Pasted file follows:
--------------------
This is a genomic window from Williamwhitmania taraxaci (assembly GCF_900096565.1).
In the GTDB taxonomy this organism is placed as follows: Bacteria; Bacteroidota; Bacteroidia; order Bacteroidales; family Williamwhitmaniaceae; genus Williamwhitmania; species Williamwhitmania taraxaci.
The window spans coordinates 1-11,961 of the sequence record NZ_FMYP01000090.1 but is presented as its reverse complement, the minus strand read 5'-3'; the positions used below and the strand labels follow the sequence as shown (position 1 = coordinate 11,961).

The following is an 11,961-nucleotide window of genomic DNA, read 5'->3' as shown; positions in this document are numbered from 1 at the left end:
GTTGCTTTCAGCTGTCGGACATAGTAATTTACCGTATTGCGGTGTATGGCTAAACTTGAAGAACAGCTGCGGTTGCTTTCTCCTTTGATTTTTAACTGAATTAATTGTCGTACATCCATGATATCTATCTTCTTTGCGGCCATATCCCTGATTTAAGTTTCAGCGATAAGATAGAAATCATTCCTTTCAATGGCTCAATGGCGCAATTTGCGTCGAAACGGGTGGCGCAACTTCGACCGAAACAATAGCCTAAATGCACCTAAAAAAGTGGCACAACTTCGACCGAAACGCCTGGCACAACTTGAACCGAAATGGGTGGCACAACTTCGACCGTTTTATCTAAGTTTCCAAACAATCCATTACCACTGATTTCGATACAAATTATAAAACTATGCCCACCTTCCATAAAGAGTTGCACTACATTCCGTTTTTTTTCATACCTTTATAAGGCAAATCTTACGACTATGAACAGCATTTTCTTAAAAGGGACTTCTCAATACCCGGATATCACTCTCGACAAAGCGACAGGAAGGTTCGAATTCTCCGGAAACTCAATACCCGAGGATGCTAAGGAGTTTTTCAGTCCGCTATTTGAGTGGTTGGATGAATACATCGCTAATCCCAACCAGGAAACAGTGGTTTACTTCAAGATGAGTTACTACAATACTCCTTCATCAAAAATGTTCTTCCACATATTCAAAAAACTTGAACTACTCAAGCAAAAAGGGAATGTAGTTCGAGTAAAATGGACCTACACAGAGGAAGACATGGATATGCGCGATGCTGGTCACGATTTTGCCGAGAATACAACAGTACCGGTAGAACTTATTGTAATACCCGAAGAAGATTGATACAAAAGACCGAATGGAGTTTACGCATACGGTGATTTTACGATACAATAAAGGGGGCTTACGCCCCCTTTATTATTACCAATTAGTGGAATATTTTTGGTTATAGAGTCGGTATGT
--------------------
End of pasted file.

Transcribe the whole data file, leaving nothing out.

This is a genomic window from Williamwhitmania taraxaci (assembly GCF_900096565.1).
In the GTDB taxonomy this organism is placed as follows: Bacteria; Bacteroidota; Bacteroidia; order Bacteroidales; family Williamwhitmaniaceae; genus Williamwhitmania; species Williamwhitmania taraxaci.
The window spans coordinates 1-11,961 of the sequence record NZ_FMYP01000090.1 but is presented as its reverse complement, the minus strand read 5'-3'; the positions used below and the strand labels follow the sequence as shown (position 1 = coordinate 11,961).

The following is an 11,961-nucleotide window of genomic DNA, read 5'->3' as shown; positions in this document are numbered from 1 at the left end:
GTTGCTTTCAGCTGTCGGACATAGTAATTTACCGTATTGCGGTGTATGGCTAAACTTGAAGAACAGCTGCGGTTGCTTTCTCCTTTGATTTTTAACTGAATTAATTGTCGTACATCCATGATATCTATCTTCTTTGCGGCCATATCCCTGATTTAAGTTTCAGCGATAAGATAGAAATCATTCCTTTCAATGGCTCAATGGCGCAATTTGCGTCGAAACGGGTGGCGCAACTTCGACCGAAACAATAGCCTAAATGCACCTAAAAAAGTGGCACAACTTCGACCGAAACGCCTGGCACAACTTGAACCGAAATGGGTGGCACAACTTCGACCGTTTTATCTAAGTTTCCAAACAATCCATTACCACTGATTTCGATACAAATTATAAAACTATGCCCACCTTCCATAAAGAGTTGCACTACATTCCGTTTTTTTTCATACCTTTATAAGGCAAATCTTACGACTATGAACAGCATTTTCTTAAAAGGGACTTCTCAATACCCGGATATCACTCTCGACAAAGCGACAGGAAGGTTCGAATTCTCCGGAAACTCAATACCCGAGGATGCTAAGGAGTTTTTCAGTCCGCTATTTGAGTGGTTGGATGAATACATCGCTAATCCCAACCAGGAAACAGTGGTTTACTTCAAGATGAGTTACTACAATACTCCTTCATCAAAAATGTTCTTCCACATATTCAAAAAACTTGAACTACTCAAGCAAAAAGGGAATGTAGTTCGAGTAAAATGGACCTACACAGAGGAAGACATGGATATGCGCGATGCTGGTCACGATTTTGCCGAGAATACAACAGTACCGGTAGAACTTATTGTAATACCCGAAGAAGATTGATACAAAAGACCGAATGGAGTTTACGCATACGGTGATTTTACGATACAATAAAGGGGGCTTACGCCCCCTTTATTATTACCAATTAGTGGAATATTTTTGGTTATAGAGTCGGTATGT